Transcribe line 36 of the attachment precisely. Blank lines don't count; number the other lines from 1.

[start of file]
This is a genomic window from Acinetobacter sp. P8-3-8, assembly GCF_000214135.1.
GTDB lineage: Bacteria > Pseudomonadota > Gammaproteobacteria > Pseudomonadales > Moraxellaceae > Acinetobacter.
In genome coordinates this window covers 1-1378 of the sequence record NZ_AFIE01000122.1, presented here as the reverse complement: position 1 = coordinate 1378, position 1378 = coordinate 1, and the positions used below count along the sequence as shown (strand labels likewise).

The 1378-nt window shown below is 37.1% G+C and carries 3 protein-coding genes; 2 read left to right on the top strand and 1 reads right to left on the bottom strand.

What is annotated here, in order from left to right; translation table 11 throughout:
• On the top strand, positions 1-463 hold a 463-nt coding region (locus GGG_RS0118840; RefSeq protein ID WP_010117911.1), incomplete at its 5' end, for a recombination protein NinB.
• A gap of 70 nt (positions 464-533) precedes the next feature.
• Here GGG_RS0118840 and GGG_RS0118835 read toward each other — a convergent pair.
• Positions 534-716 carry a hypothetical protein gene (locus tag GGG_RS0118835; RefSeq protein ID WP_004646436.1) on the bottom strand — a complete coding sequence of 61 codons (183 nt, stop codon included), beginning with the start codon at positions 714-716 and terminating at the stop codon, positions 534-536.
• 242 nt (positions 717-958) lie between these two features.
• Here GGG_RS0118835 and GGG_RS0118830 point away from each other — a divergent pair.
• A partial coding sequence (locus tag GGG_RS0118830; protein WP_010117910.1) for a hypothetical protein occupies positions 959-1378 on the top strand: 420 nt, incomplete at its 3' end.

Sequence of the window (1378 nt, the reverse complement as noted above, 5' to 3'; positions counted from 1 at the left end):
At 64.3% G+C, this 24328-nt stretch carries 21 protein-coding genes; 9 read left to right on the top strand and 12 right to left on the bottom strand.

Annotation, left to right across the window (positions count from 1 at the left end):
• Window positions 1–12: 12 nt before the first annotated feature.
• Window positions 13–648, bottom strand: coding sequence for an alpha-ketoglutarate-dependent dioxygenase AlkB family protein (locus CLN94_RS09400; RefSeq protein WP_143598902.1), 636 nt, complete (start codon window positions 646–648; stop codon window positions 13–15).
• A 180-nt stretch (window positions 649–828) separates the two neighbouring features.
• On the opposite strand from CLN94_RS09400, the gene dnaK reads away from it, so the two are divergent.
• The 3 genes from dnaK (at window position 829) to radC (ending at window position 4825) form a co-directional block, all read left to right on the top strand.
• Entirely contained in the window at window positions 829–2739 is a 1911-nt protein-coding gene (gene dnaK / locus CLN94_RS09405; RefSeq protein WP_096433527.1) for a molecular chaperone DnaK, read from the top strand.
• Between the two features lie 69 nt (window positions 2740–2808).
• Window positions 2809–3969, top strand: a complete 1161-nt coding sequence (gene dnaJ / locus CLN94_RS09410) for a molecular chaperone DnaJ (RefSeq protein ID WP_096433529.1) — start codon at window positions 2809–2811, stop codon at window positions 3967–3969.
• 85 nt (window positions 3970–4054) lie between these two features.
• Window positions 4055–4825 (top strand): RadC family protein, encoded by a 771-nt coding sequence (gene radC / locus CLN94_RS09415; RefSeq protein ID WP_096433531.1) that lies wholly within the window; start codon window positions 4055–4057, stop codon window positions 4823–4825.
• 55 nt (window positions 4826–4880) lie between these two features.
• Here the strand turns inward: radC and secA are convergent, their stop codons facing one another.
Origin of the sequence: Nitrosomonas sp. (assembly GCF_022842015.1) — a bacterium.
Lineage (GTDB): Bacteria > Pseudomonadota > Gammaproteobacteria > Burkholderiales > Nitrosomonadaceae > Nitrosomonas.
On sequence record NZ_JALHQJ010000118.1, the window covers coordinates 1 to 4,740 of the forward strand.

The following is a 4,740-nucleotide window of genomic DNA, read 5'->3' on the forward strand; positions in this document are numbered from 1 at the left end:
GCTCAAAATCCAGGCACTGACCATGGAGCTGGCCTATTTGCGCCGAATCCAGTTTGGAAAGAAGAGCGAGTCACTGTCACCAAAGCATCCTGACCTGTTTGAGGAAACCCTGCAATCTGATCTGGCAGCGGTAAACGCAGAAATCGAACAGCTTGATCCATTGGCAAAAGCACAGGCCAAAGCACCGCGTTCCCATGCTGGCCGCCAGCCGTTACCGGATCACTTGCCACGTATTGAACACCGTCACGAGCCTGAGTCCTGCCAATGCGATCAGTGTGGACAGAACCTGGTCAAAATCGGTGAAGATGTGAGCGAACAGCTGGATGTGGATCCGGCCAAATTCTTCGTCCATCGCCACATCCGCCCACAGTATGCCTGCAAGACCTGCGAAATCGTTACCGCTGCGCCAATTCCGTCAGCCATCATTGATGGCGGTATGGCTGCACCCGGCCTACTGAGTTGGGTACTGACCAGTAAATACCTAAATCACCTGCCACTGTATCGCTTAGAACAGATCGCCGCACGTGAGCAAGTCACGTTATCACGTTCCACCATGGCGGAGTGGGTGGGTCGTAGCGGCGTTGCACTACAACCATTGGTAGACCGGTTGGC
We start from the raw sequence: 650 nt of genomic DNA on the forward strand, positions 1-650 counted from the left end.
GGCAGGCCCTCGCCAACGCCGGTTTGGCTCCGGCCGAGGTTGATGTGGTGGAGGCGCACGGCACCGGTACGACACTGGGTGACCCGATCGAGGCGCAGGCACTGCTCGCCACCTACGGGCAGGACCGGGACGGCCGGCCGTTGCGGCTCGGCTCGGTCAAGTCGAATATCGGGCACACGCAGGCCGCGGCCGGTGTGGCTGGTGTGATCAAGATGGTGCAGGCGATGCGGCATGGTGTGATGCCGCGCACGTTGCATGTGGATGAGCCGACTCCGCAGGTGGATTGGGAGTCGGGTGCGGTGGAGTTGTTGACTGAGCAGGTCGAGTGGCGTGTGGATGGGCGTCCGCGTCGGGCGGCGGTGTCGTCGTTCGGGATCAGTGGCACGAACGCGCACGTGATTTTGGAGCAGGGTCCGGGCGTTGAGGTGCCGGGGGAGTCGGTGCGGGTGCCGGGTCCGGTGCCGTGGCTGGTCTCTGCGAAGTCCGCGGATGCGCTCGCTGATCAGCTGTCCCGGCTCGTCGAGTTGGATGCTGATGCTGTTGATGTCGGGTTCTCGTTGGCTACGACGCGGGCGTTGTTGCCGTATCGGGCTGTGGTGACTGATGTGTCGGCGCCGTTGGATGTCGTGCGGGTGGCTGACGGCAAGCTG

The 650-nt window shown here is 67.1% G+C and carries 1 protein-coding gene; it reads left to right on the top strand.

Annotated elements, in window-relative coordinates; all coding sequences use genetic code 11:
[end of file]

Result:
Annotated elements, in window-relative coordinates; all coding sequences use genetic code 11: